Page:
AVI BioPharma Reports Favorable Safety and Pharmacokinetic Data From Its Clinical Trial Targeting Hepatitis C Virus
NEUGENE Antisense Compound Was Well-Tolerated and Exhibited Favorable Pharmacokinetic Parameters
PORTLAND, Ore., Jan 10, 2006 (BUSINESS WIRE) -- AVI BioPharma, Inc. (Nasdaq:AVII), today announced favorable safety and pharmacokinetic results from the first phase of its clinical trial for chronic active hepatitis C virus (HCV). The multicenter study is designed to assess the safety, tolerability, pharmacokinetics (PK) and viral response to daily subcutaneous administration of its proprietary NEUGENE(R) antisense compound AVI-4065 among healthy volunteers and patients with HCV.
"There is a large, unmet medical need for effective HCV treatments, as the current therapy is successful in less than half of the patients infected with genotype 1 HCV, the most common form of the virus in the U.S.," said Denis R. Burger, Ph.D., chief executive officer of AVI. "In addition, the current treatment regimen with interferon and ribavirin is expensive, has a plethora of side effects, and is not well-tolerated by many patients. The favorable safety and PK data reported today provide further evidence for the large potential therapeutic window for NEUGENE antisense drugs. This is in sharp contrast to previous antisense failures by other companies with other antisense chemistries, which have been primarily due to dose-limiting toxicity."
The first phase of this study has been completed by enrolling and evaluating approximately 30 healthy volunteers at three dosage levels of AVI-4065. Trial participants have received 50 mg, 100 mg or 300 mg of study drug by subcutaneous injection daily for 14 days, with each dose level evaluated for safety and tolerability, and a PK analysis conducted.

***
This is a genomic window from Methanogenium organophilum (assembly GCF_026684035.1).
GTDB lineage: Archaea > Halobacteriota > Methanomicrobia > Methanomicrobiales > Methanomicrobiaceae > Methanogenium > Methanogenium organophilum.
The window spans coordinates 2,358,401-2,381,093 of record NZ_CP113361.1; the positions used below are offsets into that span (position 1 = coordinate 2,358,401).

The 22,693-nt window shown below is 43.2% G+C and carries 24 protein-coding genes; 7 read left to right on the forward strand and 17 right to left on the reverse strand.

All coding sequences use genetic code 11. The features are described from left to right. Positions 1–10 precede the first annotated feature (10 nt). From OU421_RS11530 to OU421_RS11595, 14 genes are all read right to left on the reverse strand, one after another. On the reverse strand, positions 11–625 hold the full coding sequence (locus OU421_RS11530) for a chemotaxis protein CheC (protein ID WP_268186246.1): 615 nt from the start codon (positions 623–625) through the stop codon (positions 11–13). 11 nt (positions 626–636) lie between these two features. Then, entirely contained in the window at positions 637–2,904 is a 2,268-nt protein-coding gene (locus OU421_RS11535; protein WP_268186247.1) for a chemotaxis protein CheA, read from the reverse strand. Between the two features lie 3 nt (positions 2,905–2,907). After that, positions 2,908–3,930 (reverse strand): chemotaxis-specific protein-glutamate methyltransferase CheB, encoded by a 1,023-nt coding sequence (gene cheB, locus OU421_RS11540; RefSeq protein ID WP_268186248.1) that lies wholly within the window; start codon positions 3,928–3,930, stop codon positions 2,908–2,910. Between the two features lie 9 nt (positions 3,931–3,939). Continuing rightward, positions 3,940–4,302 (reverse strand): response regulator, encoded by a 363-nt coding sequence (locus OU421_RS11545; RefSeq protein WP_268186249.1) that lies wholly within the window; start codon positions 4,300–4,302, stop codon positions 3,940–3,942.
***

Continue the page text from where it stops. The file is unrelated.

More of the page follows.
No serious drug-related adverse events occurred at any dosage level. All dosages were well-tolerated with no injection site reactions or events that required intervention. The apparent plasma elimination half-life ranged from 10 hours to 12 hours with a peak concentration at about four hours after subcutaneous injection. The PK profile suggests that the target dosage for efficacy phase of this trial will fall between the 100 mg and 300 mg dosages.
Dr. Mark Holodniy, FACP, professor of medicine at Stanford University School of Medicine and director of the Department of Veterans Affairs Public Health Research & Consultation Program in Palo Alto, Calif., principal investigator for the trial, said, "I am pleased to participate as an investigator at one of many study sites in the rigorous clinical testing of AVI's lead compound targeted to the HCV virus. The study should provide a better understanding of the compound's safety, pharmacokinetics and potential biological effects against HCV."
In addition to this clinical trial, a supporting safety and PK study has been completed in nonhuman primates. Groups of primates received daily injections of up to 40 mg/kg AVI-4065 for 28 days or about 15 times the largest human dose used, and for twice the duration. No serious adverse events, toxicities or tolerability issues were observed. Importantly, the liver accumulation of AVI-4065 was found to be approximately three times the plasma concentration. These data allowed for a direct calculation of the potential liver concentration of drug in humans from the clinical cohorts.